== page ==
restoration of King Richard, most unjustly and unknightly detained a
prisoner in his passage through your dominions."

"King Richard was my foe," the emperor said, "open and secret, and I was
justified in detaining one who is alike my enemy and a scourge to Europe
as a prisoner, when fortune threw him in my hands. I am, however,
willing to put him to a ransom, and will upon the payment of one hundred
and fifty thousand marks allow him to go free."

"I deny your right to detain him or to put him to ransom," the bishop
said. "But as you have the power, so my denial is useless. England is
poor, impoverished with war and by the efforts which she made in the
service of our holy religion. Nevertheless, poor as she is, she will
raise the sum you demand. There is not an Englishman who will not
furnish all he can afford for the rescue of our king. But once again, in
the presence of your nobles, I denounce your conduct as base and

The emperor could with difficulty restrain his passion; but the sight of
the somber visages of his nobles showed that they shared in no slight
degree the feelings which the English envoy had so boldly announced.

"Before, however," the emperor said, "I surrender King Richard, he must
be tried by my peers of many and various crimes of which he is accused.
Should he be found guilty of these, no gold can purchase his release.
Should he, however, be acquitted, then as my word is given so shall it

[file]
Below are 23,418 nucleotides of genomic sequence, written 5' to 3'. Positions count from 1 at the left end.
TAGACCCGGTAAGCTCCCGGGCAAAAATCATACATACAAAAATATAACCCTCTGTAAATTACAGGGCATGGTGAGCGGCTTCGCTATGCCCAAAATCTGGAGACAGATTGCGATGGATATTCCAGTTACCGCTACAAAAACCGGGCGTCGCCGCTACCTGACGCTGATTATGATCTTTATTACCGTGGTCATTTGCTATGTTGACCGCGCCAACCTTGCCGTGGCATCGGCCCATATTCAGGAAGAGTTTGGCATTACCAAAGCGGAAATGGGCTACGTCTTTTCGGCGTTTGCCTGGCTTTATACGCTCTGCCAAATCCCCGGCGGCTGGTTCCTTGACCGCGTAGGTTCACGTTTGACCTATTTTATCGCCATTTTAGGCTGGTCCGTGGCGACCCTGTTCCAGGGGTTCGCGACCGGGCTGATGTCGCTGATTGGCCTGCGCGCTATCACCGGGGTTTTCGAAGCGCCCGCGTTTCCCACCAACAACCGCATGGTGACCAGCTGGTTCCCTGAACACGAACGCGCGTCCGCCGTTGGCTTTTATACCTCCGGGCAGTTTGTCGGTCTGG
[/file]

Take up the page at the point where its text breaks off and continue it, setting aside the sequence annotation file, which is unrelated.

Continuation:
"Although," the prelate said, "I deny your right to try our king, and
believe that he himself will refuse to accept your jurisdiction, yet I
fear not the result if our lord be left in the hands of the nobles of
the empire and not in yours. I can trust their honor and courtesy."

And turning upon his heel, without another word he quitted the

An hour later the bishop and his following took horse and rode with all
speed to the north coast, and thence sailed for England. The news of the
amount of ransom filled the people with consternation; but preparations
were at once made for collecting the sum demanded. Queen Eleanor was
unceasing in her efforts to raise the money for the release of her
favorite son. The nobles contributed their jewels and silver; the people
gave contributions of goods, for money was so scarce in England that few
had the wherewithal to pay in coin. Prince John placed every obstacle in
the way of the collection; but the barons had since their successful
stand obtained the upper hand, and it was by intrigue only that he could
hinder the collection.

In the meantime, popular opinion throughout Europe was strong upon the
side of King Richard. The pope himself wrote to the emperor on his
behalf. The barons of the empire were indignant at the shame placed upon
their country; and the emperor, although he would fain have thrown
further delays in the way, was obliged at last to order the first step
to be taken.

A solemn diet was ordered to assemble at Worms. Here were collected all
the nobles of the empire, and before them King Richard was brought. It
was a grand assembly. Upon a raised throne on the dais sat the emperor
himself, and beside him and near him were the great feudatories of the
empire, and along the sides of the walls were ranged in long rows the
lesser barons. When the doors were opened and King Richard entered, the
whole assembly, save the emperor, rose in respect to the captive
monarch. Although pale from his long confinement, the proud air of
Richard was in no way abated, and the eyes that had flashed so
fearlessly upon the Saracens looked as sternly down the long lines of
the barons of Germany. Of splendid stature and physique, King Richard
was unquestionably the finest man of his time. He was handsome, with a
frank face, but with a fierce and passionate eye. He wore his mustache